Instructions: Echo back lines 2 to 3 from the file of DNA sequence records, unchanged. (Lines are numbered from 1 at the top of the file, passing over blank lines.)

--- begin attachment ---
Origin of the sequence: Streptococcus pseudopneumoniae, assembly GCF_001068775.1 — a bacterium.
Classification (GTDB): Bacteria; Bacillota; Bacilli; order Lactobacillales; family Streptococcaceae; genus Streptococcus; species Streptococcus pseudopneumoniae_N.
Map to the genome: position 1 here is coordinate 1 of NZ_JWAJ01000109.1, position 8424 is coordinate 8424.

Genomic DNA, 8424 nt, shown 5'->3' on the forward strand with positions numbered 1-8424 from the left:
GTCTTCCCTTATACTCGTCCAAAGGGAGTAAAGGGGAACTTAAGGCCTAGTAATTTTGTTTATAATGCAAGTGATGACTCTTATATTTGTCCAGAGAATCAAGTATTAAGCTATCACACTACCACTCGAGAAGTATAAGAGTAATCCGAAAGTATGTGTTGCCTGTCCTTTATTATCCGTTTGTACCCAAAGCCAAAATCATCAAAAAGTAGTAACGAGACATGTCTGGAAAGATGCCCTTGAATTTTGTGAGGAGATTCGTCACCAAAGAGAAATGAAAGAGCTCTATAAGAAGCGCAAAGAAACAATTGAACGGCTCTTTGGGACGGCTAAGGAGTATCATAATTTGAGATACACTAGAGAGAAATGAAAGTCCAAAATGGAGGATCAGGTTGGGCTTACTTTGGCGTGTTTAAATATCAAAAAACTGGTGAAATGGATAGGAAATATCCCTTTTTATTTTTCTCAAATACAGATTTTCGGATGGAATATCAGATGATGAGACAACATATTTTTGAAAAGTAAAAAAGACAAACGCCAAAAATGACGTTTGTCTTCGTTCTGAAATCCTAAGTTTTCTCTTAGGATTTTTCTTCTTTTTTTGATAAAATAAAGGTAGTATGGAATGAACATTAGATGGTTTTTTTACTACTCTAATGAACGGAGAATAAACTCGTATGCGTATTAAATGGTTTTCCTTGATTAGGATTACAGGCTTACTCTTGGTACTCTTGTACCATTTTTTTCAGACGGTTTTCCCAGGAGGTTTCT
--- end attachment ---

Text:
Classification (GTDB): Bacteria; Bacillota; Bacilli; order Lactobacillales; family Streptococcaceae; genus Streptococcus; species Streptococcus pseudopneumoniae_N.
Map to the genome: position 1 here is coordinate 1 of NZ_JWAJ01000109.1, position 8424 is coordinate 8424.